Monday, April 14, 2008

Harry Potter and the Sorcerer's Stone

Author: J.K. Rowling
Illustrator: Mary Grandpre
Published by: Scholastic Inc. 1997
Genre: Fantasy novel
Age Range: 4th-6th grade

In book one, or year one, we meet Harry and learn a little about his past, his parents' death, and how he survived a killing curse from Lord Voldemort, which led to Voldemort's ruin, or so some people think. Harry lives with his Aunt and Uncle and cousin, who are muggles (non-magical people), and has no idea that he is a wizard. They treat him terribly but despite all of this he still has grown into a loving and humble boy. As it gets closer to his eleventh birthday he begins to start receiving letters in a very strange way, via owls, and on his eleventh birthday he finally finds out he is a wizard and will be attending Hogwarts School of Witchcraft and Wizardry. Within the first few weeks of school Harry makes some big choices, some of which he will not find out the significance of until later, about the house he wants to belong to and those he chooses as friends and enemies. Some of these friends include Ron Weasley and Hermione Grainger who will remain his friends through thick and thin. They form the perfect combination of talent, loyalty, cleverness and most of all courage that help them through the challenges they face in this book and the rest. Their curiosity also leads them into many of the adventures that they have, including fighting a troll in the bathroom and wanderings through the hallways under an invisibility cloak after hours. In the end Harry and his friends figure out the mystery of what is being hidden in the school that all of the teachers have been protecting and they think they know who they should be protecting it from. They go to save the object and Harry ends up triumphing once again over Lord Voldemort, who is still alive but must rely on his remaining followers. Harry's courage and the love that his mother gave in giving her life to protect him as a child help him to succeed in this challenge.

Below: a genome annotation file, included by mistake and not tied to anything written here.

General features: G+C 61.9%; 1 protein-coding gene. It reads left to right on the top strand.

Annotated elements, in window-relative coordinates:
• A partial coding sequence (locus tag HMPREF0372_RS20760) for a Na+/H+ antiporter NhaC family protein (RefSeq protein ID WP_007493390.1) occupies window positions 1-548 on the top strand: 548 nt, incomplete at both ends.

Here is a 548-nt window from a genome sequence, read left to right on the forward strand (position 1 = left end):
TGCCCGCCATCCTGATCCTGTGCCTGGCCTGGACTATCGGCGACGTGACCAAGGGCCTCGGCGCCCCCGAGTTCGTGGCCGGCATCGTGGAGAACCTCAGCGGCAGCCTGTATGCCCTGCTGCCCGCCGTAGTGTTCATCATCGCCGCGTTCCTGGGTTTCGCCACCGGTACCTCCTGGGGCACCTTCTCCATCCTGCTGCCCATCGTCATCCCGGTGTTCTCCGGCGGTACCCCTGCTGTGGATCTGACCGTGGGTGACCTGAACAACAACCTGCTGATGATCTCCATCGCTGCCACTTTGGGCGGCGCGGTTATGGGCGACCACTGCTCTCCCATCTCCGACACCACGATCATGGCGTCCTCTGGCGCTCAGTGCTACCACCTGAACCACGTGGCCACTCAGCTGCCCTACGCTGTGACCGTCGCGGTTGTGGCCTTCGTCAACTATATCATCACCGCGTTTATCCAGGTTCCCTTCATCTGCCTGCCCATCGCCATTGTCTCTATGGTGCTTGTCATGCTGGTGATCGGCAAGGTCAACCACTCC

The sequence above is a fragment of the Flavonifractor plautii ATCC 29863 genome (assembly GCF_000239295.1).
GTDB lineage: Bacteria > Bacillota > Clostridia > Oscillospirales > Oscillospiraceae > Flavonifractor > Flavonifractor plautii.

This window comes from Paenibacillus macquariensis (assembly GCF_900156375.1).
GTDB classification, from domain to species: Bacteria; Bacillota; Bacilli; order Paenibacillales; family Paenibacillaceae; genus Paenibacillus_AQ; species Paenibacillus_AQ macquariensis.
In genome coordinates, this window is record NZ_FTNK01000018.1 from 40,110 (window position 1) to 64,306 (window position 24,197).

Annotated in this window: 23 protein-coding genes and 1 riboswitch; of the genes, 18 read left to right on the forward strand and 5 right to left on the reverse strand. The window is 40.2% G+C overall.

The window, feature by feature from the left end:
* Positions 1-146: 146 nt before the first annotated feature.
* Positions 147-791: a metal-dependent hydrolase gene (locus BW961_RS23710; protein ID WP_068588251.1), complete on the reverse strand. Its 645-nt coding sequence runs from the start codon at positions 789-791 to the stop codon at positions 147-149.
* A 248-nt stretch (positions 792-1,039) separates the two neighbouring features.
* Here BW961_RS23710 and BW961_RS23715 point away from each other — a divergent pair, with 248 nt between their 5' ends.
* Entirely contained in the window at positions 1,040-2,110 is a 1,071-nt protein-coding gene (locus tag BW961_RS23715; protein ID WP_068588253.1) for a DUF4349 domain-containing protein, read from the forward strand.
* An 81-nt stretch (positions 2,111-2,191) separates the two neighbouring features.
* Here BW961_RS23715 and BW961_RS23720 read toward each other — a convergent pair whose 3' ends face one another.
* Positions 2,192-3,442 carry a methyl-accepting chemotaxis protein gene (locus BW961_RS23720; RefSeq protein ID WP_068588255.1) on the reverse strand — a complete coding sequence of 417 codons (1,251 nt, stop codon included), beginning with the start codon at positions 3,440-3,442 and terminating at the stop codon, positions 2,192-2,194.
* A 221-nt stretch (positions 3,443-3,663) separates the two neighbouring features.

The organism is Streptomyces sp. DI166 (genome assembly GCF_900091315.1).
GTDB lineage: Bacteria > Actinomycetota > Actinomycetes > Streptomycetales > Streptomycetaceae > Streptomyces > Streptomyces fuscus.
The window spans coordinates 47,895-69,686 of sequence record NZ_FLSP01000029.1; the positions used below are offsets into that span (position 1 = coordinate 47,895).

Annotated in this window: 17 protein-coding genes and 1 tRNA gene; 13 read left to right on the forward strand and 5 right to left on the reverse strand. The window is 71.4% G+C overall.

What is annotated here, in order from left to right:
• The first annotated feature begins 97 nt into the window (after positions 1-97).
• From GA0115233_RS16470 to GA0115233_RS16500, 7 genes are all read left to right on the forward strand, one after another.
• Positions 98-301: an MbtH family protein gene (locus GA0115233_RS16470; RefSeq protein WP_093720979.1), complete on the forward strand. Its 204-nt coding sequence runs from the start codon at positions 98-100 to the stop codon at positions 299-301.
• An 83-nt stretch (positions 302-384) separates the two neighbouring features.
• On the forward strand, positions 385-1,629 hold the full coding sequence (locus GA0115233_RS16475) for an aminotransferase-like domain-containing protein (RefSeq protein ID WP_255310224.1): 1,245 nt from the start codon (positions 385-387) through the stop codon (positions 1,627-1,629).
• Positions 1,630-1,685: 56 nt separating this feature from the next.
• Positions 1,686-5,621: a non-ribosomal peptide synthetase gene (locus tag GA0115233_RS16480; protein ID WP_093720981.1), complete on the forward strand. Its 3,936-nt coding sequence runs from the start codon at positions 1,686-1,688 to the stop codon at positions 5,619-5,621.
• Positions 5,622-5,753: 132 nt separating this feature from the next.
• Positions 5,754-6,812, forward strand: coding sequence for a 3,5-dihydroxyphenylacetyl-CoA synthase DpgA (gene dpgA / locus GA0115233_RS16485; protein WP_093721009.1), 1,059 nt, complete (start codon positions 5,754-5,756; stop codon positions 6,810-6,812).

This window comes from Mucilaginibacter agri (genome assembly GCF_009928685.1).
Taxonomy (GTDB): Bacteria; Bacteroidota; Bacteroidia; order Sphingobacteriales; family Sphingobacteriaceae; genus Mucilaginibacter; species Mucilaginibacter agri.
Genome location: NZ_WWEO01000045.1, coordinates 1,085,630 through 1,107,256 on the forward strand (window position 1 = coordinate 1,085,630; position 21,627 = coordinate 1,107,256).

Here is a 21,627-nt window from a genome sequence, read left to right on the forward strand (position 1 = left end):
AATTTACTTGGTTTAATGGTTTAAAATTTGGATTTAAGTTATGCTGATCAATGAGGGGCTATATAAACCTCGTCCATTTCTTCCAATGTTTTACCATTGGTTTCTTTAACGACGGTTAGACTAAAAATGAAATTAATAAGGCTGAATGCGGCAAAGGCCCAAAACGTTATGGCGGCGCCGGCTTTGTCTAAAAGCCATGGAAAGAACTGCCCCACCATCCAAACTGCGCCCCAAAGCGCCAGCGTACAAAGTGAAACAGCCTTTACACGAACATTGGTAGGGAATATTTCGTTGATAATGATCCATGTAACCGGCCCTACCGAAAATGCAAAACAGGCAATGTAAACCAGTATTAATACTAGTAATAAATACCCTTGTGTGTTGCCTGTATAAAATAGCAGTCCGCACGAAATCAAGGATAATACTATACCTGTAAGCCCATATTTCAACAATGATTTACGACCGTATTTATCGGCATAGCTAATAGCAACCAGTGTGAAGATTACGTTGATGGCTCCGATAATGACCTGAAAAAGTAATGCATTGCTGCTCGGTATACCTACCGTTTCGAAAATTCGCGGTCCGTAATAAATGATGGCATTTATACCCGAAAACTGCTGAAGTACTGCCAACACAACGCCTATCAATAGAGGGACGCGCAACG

This book is so good, and I especially love it because it is a part of a series. In this book the reader will begin what will be a seven year journey (in book time), if one reads the whole series. Even if one doesn't read the whole series it is still great book by itself because Harry and his friends have separate obstacles and challenges in each book that ultimately lead up to the overall challenge of defeating the evil Lord Voldemort. I started reading it way before we were assigned to because I was so excited to start, and I became hooked and within a few weeks I had finished to whole series. Rowling uses the fantasy genre to touch on real life challenges that we all meet. For example, Harry has choices that he has to make. He could choose to take advantage of the fame that he receives in the wizarding world and become proud and maybe join forces with the Slitherins and Draco Malfoy who are very proud and prejudice but instead he chooses to make friends with people who are caring and sincere and chooses to belong with the Griffendors, who stand apart because of their courage and chivalry. Other themes of the book are good vs evil, the power that love can have to allow good to triumph over evil, and a desire to belong. It touches on the injustice of prejudice and how it can hurt people through how the Slitherins look down on wizards who are not pure-blood and other magical creatures that are not wizards (this theme is brought out more as the books continue).

During one of his wanderings through the school Harry stumbles upon a mirror that shows not just his reflection but the image of himself with his parents as if they were still alive and they were one happy family. This mirror is called the Mirror of Erised and on it are the words "erised stra ehru oyt ube cafru oyt on wohsi" which if you reverse the spelling of and move the spaces around says "I show you not your face but your heart's desire." The thing Harry wants most in the world is his parents back and to have a happy family, something he has never experienced in his memory since his parents were killed when he was so young. Later in the book Harry sees something else in the mirror, something that Voldemort wants very badly but can not get because of a very clever idea on Dumbledore's part. Harry shares the mirror with Ron and he sees himself as Head Boy and Captain of the Quidditch team. This shows Ron's desire to prove himself and make himself standout both among his brothers who have been head boys and precepts and pranksters, and his famous friend Harry who has become "the youngest seeker in a century" on the Griffendor Quidditch team. I think if I looked in the mirror right now I would see myself with my friends on the beach because at this point in the year my greatest desire is for school work to be over and for summer to begin. The first thing I am doing after returning home this summer is heading to the beach with my highschool friends on what has become an annual summer trip to the beach, this tradition in my mind will mark the beginning of my summer.

An activity that students could do would be to make their own Mirrors of Erised and draw, paint, collage, be as creative as they can be to show what they would see in the reflection. This is my Mirror of Erised. I made a frame for it and painted a beach scene on tin foil to represent the reflection of my trip in a shiny mirror.

Monday, April 7, 2008


Author: Nikki Giovanni

Illustrator: Bryan Collier

Published by: Scholastic, 2007

Genre: Biography, Picture Book

Age Range: grades 3-5

Caldecott Honor Book

Coretta Scott King Award Winner